Cheryl’s constant companion on her hike is ‘Monster’, the name she gives her enormous backpack. It is monstrously heavy and carrying it gives her constant pain, from the agonies of bearing the weight, to the blisters and open wounds it wears on her hips. Her other source of pain is her boots, bought in good faith, but which turn out to be too small for a hike of this type and which lead to various foot problems, including blackened and lost toenails. But these burdens, the pains, the wounds, are a metaphor for the emotional pain that she is enduring, and as she grows fitter and stronger, and as she learns to beat her immense discomfort, so she learns to live with her grief and to make peace with her suffering. This journey is a meditation on pain. It is therapy.

The book would not be as interesting if it were a trail diary alone. Rather, it is part memoir, as the author gives us the background to her life, to the decline and fall that brought her to the momentous decision to undertake such an enormous mental and physical challenge. It is also a lesson in how sometimes the toughest things can be the most important. The author meets people on the trail with whom she develops lasting bonds and learns that she has depths of resourcefulness that she did not know she had. There are also moments of peril – when her pre-packed supply box does not arrive at the ranger station on time, when she loses a boot over the side of a mountain and has to hike for several days in her camp sandals, attached to her feet by duck tape, when she meets two suspicious characters, ostensibly out to hike and fish, but who seem to take an unnatural interest in the fact she is alone, and then ruin her water purifier to boot.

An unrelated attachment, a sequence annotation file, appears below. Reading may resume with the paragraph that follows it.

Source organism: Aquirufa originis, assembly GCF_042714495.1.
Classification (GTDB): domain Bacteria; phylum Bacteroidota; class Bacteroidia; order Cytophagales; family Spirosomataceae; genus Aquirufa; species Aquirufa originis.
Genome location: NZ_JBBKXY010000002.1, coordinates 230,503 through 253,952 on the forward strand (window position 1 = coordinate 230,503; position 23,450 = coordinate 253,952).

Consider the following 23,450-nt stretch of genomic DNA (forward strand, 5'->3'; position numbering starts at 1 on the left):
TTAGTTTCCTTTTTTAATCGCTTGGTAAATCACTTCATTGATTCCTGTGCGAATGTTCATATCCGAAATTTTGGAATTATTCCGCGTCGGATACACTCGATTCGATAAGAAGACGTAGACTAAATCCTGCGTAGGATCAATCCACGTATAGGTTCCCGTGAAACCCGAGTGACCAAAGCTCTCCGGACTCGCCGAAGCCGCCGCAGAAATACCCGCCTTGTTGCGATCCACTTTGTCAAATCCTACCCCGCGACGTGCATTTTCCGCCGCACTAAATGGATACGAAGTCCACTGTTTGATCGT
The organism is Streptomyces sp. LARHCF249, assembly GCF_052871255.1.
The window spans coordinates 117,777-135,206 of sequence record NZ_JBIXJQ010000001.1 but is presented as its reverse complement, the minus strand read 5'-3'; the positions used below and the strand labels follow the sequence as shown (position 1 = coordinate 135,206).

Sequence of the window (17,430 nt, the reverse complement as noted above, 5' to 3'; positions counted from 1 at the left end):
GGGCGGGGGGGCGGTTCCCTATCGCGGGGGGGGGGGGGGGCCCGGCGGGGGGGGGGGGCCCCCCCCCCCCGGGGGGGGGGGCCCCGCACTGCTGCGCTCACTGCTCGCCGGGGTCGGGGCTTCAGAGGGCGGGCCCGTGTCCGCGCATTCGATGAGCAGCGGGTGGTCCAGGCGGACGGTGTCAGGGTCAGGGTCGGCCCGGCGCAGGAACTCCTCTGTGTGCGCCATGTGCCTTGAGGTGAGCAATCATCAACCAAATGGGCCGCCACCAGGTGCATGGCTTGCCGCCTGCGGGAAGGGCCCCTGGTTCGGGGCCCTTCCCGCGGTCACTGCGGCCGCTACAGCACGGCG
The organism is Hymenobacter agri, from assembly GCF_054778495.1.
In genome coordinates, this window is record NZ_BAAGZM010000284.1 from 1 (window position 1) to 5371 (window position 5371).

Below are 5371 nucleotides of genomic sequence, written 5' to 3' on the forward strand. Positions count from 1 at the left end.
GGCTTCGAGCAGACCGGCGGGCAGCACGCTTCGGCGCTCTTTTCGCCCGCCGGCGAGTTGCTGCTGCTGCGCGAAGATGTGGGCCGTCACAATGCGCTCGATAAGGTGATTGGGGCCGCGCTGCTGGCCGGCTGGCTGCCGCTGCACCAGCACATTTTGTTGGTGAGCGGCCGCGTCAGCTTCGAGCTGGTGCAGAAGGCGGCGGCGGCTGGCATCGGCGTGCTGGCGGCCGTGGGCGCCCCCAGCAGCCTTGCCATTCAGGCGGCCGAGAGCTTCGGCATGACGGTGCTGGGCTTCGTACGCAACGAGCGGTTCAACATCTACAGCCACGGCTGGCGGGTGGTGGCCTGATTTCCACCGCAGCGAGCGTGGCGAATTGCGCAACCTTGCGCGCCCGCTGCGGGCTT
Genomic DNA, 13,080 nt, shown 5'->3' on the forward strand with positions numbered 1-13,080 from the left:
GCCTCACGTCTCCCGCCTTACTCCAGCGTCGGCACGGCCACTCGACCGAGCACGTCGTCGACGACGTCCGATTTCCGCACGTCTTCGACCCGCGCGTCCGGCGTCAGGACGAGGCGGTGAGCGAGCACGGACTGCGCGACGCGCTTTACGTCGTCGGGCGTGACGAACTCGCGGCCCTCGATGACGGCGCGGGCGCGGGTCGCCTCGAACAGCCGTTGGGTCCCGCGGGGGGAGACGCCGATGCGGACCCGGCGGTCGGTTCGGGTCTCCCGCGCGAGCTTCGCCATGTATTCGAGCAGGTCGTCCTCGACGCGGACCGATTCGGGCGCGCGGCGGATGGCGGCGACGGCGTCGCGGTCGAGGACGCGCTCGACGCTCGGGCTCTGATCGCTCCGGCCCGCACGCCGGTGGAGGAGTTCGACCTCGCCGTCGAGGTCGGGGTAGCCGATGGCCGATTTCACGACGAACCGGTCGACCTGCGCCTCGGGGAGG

This is a fascinating story that I thoroughly enjoyed. I was on holiday when I read it and began fantasising about long-distance walking trails! Perhaps just the Trans-Pennine for me though – I don’t think I need anything on this scale!

Highly recommended.

Facebook Reading Challenge – July choice

Last month’s reading challenge book, Murder in Midsummer, a collection of short stories by the likes of Sir Arthur Conan Doyle, Dorothy L Sayers and Ruth Rendell, was the perfect bit of light-hearted escapism for me. Nothing too challenging, great entertainment. Look out for my review next week.